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All, dropping swiftly, or settling slow,
Meet, and are still in the depths below;
Flake after flake
Dissolved in the dark and silent lake.
Here delicate snow-stars, out of the cloud,
Come floating downward in airy play, Like spangles dropped from the glistening crowd
That whiten by night the Milky Way;
There broader and burlier masses fall;
The sullen water buries them all,-
Flake after flake,–
All drowned in the dark and silent lake.
And some, as on tender wings they glide
From their chilly birth-cloud, dim and gray, Are joined in their fall, and, side by side,
Come clinging along their unsteady way;
As friend with friend, or husband with wife,
Makes hand in hand the passage of life;
Each mated flake
Soon sinks in the dark and silent lake.
Lo! while we are gazing, in swifter haste
Stream down the snows, till the air is white, As, myriads by myriads madly chased,
They fling themselves from their shadowy height.
The fair, frail creatures of middle sky,
What speed they make, with their grave so nigh;
Flake after flake
To lie in the dark and silent lake.
I see in thy gentle eyes a tear;
They turn to me in sorrowful thought; Thou thinkest of friends, the good and dear,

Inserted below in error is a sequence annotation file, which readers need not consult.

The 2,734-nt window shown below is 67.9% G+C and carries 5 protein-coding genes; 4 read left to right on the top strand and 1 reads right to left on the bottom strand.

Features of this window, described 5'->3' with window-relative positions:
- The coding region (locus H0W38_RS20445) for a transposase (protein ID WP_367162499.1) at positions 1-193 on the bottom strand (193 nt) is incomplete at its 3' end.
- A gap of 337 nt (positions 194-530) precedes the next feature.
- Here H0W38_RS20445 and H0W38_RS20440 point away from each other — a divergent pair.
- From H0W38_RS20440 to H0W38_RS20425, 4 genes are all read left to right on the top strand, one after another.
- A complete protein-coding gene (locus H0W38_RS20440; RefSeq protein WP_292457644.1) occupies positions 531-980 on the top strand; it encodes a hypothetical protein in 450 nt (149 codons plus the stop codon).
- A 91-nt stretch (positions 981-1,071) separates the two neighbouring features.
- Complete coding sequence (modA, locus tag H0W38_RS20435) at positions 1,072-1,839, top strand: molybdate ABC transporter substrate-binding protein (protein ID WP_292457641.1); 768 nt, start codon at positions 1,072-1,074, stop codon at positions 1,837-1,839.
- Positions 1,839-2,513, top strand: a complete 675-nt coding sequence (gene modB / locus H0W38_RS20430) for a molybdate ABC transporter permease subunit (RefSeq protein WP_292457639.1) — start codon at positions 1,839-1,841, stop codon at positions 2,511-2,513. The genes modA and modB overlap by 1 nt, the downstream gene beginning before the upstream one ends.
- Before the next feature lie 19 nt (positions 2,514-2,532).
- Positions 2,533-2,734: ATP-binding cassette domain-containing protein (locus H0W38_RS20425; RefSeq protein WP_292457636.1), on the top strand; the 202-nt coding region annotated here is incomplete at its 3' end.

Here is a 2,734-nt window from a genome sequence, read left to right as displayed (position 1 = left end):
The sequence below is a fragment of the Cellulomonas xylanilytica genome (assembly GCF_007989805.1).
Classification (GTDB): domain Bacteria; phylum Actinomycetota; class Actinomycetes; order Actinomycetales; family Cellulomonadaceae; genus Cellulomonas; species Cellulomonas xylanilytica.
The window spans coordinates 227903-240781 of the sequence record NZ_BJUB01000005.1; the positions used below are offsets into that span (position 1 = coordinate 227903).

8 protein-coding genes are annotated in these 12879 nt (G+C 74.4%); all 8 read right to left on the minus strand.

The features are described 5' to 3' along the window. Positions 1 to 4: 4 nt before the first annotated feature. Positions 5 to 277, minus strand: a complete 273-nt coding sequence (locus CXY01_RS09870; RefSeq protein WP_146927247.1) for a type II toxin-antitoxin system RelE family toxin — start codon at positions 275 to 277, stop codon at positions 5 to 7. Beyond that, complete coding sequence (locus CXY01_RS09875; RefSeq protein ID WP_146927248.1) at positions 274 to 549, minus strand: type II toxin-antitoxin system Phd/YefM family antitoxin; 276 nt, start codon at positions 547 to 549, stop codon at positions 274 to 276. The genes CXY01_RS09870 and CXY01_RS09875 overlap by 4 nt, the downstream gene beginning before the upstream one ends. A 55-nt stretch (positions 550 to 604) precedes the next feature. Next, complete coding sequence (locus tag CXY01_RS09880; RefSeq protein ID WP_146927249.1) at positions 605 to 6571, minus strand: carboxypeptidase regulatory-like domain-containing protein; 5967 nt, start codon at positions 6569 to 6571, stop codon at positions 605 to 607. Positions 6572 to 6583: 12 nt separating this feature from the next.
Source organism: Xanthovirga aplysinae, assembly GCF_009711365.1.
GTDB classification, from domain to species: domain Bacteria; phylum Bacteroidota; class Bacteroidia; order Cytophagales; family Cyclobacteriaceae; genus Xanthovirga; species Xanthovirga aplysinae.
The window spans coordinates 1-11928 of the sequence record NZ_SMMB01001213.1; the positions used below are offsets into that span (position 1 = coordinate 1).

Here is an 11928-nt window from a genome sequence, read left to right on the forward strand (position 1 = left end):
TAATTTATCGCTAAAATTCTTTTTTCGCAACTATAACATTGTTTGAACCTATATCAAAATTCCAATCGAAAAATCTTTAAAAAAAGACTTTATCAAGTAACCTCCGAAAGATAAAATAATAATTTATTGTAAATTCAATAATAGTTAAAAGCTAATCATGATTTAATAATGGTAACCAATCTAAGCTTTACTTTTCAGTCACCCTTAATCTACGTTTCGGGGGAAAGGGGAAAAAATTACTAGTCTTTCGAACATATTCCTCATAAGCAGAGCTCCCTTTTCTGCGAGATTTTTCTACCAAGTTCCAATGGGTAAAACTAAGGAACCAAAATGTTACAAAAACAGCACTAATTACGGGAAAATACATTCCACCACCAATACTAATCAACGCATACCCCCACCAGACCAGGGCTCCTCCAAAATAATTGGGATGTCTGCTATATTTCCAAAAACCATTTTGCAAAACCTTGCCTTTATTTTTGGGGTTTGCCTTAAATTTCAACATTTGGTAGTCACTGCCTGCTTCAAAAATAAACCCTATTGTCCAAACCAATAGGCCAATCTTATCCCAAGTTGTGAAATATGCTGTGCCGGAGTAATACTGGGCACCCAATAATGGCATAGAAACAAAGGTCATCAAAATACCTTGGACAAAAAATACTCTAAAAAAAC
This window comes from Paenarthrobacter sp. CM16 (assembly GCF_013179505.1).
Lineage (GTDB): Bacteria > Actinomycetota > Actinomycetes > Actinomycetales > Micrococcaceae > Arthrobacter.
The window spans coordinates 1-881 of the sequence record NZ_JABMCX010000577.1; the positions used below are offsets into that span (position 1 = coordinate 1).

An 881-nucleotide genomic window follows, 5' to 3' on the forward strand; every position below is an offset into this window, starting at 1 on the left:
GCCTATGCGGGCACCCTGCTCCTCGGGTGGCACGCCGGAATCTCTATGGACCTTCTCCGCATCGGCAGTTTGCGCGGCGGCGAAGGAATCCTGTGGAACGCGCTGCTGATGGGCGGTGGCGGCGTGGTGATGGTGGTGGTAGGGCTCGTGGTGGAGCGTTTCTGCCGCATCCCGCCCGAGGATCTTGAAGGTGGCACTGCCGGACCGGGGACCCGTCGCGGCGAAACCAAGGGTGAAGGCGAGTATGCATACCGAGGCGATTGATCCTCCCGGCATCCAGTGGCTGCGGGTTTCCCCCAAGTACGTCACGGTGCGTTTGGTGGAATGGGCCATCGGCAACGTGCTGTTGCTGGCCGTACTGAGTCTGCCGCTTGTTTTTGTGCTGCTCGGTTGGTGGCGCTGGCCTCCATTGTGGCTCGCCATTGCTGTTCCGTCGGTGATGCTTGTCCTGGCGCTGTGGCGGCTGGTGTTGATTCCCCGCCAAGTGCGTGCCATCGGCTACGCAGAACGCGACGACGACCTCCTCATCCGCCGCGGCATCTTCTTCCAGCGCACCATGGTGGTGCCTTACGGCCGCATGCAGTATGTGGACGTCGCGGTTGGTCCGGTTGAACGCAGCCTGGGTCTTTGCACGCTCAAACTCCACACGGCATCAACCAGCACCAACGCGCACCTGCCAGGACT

Who were for a time, and now are not;
Like these fair children of cloud and frost,
That glisten a moment and then are lost,-
Flake after flake,–
All lost in the dark and silent lake.
Yet look again, for the clouds divide;
A gleam of blue on the water lies; And far away, on the mountain-side,
A sunbeam falls from the opening skies;
But the hurrying host that flew between
The cloud and the water no more is seen;
Flake after flake,
At rest in the dark and silent lake.
William Cullen Bryant (1794–1878]
THE speckled sky is dim with snow,
The light flakes falter and fall slow;
Athwart the hill-top, rapt and pale,
Silently drops a silvery veil;
And all the valley is shut in
By flickering curtains gray and thin.
But cheerily the chickadee
Singeth to me on fence and tree;
The snow sails round him as he sings,
White as the down of angels' wings.
I watch the slow flakes as they fall
On bank and brier and broken wall;
Over the orchard, waste and brown,
All noiselessly they settle down,
Tipping the apple-boughs, and each
Light quivering twig of plum and peach.
On turf and curb and bower-roof
The snow-storm spreads its ivory woof;
It paves with pearl the garden-walk;
And lovingly round tattered stalk
And shivering stem its magic weaves
A mantle fair as lily-leaves.
The hooded beehive, small and low,
Stands like a maiden in the snow;
And the old door-slab is half hid
Under an alabaster lid.
All day it snows: the sheeted post
Gleams in the dimness like a ghost;
All day the blasted oak has stood
A muffled wizard of the wood;
Garland and airy cap adorn
The sumach and the wayside thorn,
And clustering spangles lodge and shine
In the dark tresses of the pine.
The ragged bramble, dwarfed and old,
Shrinks like a beggar in the cold;
In surplice white the cedar stands,
And blesses him with priestly hands.
Still cheerily the chickadee